The summer after my sophomore year of college I stayed on campus to work on the conferences and events team. We made beds, hauled supplies and were continuously “on call” for the many groups who used the university’s facilities between May and August.
One large group proved to be especially challenging for our team. Between their ever-increasing demands and our inability to meet them, frustration mounted quickly on both sides. As we approached the boiling point our boss called an emergency meeting to determine next steps. We were worn out, frustrated and short on ideas about how to meet this client’s demands.
The boss asked us for our ideas and I blurted out, “They just never should have come.”
I’ve seen some withering stares in my life but the one I received from my boss that day tops them all. Incredulous, he moved on to someone else, someone with something useful to say.
The danger of youthful idealism is that when things don’t work out as you believe they should, an immature response seems all there is to offer. It’s a place of victimization rather than agency, one of stagnation rather than creativity.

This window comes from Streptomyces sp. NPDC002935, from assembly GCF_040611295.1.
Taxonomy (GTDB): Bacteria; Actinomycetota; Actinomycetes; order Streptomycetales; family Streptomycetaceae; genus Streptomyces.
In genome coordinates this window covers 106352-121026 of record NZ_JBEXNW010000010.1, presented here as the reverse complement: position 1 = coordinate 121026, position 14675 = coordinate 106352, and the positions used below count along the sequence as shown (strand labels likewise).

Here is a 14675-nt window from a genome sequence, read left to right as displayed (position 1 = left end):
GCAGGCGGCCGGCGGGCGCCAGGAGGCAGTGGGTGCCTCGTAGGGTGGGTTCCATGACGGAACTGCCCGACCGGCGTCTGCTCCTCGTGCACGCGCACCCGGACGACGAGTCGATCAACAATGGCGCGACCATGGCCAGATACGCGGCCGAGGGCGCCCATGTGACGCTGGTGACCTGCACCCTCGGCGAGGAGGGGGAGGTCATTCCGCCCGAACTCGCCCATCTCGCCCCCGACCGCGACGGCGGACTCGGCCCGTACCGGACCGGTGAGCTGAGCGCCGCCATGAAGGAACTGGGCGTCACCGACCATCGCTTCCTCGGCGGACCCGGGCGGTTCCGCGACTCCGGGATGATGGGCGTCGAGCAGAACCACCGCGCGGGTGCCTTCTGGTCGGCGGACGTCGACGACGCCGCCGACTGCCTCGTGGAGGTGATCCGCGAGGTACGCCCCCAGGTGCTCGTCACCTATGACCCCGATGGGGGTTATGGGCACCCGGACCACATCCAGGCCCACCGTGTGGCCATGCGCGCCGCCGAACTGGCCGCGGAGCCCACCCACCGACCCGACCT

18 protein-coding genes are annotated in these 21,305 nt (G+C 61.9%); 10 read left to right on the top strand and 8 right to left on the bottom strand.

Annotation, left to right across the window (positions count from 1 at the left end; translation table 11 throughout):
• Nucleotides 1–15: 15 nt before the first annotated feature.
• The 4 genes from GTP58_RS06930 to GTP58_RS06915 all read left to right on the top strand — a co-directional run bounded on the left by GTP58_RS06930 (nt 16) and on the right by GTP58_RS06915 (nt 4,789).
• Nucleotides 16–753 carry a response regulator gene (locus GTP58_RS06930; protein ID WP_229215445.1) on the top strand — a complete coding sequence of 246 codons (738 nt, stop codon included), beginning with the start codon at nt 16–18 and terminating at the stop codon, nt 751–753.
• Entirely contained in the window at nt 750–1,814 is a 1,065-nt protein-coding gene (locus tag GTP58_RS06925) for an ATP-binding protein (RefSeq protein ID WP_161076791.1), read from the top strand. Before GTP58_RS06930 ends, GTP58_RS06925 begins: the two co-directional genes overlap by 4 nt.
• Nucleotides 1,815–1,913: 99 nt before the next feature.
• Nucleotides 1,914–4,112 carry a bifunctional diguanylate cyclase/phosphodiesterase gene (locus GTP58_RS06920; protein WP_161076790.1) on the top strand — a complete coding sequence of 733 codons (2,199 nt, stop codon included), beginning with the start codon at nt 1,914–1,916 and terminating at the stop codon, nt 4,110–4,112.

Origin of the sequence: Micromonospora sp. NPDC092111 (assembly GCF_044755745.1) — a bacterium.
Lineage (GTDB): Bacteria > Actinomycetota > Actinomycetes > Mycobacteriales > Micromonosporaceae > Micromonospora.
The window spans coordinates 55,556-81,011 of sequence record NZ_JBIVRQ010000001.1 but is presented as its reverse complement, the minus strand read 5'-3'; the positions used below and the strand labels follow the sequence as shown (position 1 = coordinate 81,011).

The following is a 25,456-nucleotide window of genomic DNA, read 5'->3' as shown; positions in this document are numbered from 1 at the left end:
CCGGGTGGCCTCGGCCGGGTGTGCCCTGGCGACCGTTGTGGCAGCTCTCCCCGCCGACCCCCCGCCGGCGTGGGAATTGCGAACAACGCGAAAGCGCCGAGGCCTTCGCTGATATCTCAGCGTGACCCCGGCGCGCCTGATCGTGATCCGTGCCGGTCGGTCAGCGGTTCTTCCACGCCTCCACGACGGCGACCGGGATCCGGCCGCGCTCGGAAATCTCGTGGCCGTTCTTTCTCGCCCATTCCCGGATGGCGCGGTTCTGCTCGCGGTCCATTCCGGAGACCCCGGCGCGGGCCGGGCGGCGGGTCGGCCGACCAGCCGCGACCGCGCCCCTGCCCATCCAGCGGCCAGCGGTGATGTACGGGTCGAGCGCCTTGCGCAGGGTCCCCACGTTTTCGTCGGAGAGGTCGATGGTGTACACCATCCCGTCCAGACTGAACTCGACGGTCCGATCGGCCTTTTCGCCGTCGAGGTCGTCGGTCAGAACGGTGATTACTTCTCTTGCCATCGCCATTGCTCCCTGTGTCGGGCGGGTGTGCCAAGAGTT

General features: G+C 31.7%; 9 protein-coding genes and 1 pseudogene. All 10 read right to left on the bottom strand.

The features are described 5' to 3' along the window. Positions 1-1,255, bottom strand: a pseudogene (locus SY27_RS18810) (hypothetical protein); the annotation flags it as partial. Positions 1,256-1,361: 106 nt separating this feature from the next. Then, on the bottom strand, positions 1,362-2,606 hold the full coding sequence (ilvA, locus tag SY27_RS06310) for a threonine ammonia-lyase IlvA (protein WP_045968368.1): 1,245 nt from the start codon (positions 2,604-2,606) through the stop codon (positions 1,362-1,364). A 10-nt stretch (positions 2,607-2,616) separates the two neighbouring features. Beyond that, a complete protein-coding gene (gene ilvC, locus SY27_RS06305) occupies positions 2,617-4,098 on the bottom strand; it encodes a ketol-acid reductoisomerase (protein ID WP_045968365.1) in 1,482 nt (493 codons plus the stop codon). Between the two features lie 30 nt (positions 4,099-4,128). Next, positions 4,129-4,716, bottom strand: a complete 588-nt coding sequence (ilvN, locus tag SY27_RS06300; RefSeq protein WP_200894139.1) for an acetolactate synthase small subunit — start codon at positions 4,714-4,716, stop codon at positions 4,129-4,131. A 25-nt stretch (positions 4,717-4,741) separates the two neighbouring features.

A mature idealism suggests that our highest aspirations are always tempered with the acceptance of reality, with respect for the vicissitudes of change. From that place we can responsibly say, “”We knew this was possible. It’s not what we wanted, but we knew it was possible. What’s the best we can do in this moment?”
That’s a position of possibility, an opening up to what the moment has to teach us and a chance to practice the resilience necessary to make the most of it.
As the saying goes, the only way to survive keeping your head in the clouds is to have your feet firmly planted on the ground.
DAVID BERRY is the author of “A More Daring Life: Finding Voice at the Crossroads of Change” and the founder of RULE13 Learning. He speaks and writes about the complexity of leading in a changing world.